Book Review: C.E. Murphy’s Urban Shaman

Posted January 14, 2014 by Kathy Davie in

I received this book for free from in exchange for an honest review. This does not affect my opinion of the book or the content of my review.

Book Review: C.E. Murphy’s Urban Shaman

Urban Shaman

It is part of the Walker Papers #1 series and is a in Paperback edition on June 1, 2005 and has 410 pages.

Explore it on Goodreads or Amazon., Barnes & NobleKobo.

First in the Walker Papers urban fantasy series that incorporates Native American beliefs and is based in Seattle.

My Take

It’s a wild and confusing twist on the Wild Hunt and Herne the Hunter which was great fun to read with a Jo sarcastic to the nth degree! Ya just can’t help but laugh your way through her smart remarks including the Star Trek, Star Wars, and Shakespearean references. The writing’s a bit rough; in some places I felt like I was scrambling through a field of boulders. In other places, I was confused as to what Jo’s job is, her conclusions about why Cernunnos takes Marie, and what the whole deal is with the Rider. That whole section had me wobbling in circles, trying to understand.

Still ya can’t fault her for her sense of what’s right. She saw that woman being chased through the streets while coming in for a landing on the plane…and she’s sticking to that story.

Murphy pulls ya right in with that comment about her mother and her whines about flying in from a funeral to be fired. Nor is Jo a great flyer…complain, complain, complain. That analogy of car repair for how to repair a body? The mental visuals kept cracking me up. I must say, Coyote is certainly much more contemporary and flexible in his language than I would’ve expected.

“In response to the cab driver’s comment about thinking he’s always enough problems of his own without taking on someone else’s, Jo says, ’Maybe I’ve got enough that I need somebody else’s to make the load seem lighter.'”

Some of those rough patches included why Gary went along for the ride — there aren’t many cab drivers who would actually stick with you through all this — nor do I understand how Herne is tied to Jo.

“This was a church where you came to be terrified into obedience, not welcomed as a sinner who has found the true way.”

Jo kind of reminds me of Anita Blake when she encounters that sword at the diner. I can so see Anita doing the same thing to get close to what she wants to kill. And it’s this first death that opens Jo up to her shamanic abilities. As well as the meeting with Coyote! Still, Murphy doesn’t do anything to convince me that this move is in Jo’s character. Yes, I believed it at first, but later as I become more confused about exactly what Jo’s job is, it just doesn’t work for me. I lean toward believing she’s a mechanic in the cop shop except there are plenty of hints that she’s a real cop, of some sort, for how can Morrison demote her to foot patrol if she’s a mechanic??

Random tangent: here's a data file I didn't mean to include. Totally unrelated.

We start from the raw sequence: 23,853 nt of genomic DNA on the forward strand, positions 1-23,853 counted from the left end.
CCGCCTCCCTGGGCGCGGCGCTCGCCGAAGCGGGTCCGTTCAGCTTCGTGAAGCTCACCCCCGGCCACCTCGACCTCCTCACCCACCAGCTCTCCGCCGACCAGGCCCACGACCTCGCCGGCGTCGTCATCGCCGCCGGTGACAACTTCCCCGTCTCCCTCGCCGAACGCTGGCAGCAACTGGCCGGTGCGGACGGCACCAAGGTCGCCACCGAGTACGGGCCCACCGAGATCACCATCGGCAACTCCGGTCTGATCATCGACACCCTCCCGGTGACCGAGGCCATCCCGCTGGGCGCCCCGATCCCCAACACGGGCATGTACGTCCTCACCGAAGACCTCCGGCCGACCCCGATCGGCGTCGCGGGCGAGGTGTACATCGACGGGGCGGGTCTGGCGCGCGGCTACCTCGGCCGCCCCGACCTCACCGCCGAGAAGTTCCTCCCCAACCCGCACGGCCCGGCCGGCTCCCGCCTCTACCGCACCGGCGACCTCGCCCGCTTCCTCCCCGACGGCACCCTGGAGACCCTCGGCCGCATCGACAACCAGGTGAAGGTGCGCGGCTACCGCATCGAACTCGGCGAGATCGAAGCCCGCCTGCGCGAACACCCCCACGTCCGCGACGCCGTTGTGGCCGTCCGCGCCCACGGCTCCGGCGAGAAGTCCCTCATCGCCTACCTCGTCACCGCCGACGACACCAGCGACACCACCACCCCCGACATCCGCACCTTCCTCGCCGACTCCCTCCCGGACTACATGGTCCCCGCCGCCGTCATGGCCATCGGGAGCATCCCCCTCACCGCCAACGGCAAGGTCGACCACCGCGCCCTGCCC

“It’s hard to immerse yourself in a … belief, without beginning to understand that even if you don’t believe it, that someone did…”

Crack. Me. Up! I love the squad’s remarks when Joanie falls in Morrison’s office! Oh, man, ROFLMAO. Although, I can’t decide if I’m irritated or amused by all those unwanted amorous thoughts Jo has about Captain Morrison. I suspect part of my irritation comes from it being too much tell and not enough show. Murphy talks up that “close enough to kiss”, but doesn’t bring in any emotion other than Jo’s own annoyance and confusion. I suspect it’ll turn out to be a slam dunk of a foreshadow of the attraction that teeters back and forth between these two. It does gives us a taste of how much her coworkers like her as well. The lengths to which they’ll go to stave off trouble for her…! In the end, demographics saves her cute little butt.

What has Jo been doing in Ireland? I mean, besides visit with her dying mother? Was she out step-dancing every night? How can she be so incredibly tired? At least she was awake enough to grasp the Irish way of getting a spot of tea, LOL. She is right, you know.

Oh, lord, then there’s her lighthearted thoughts about a new career: an escort service with oil change and dinner, LOL. Jo goes on to free associate, with, you know, other words that apply to car repair like lube job, and she figures she’d better quit while she’s ahead. Ahem.

It’s those lighthearted moments that get you through the rest as the pendulum swings back and forth. One minute she’s about to be fired, the next she’s demoted, and then the powers-that-be are wondering if they need a straitjacket.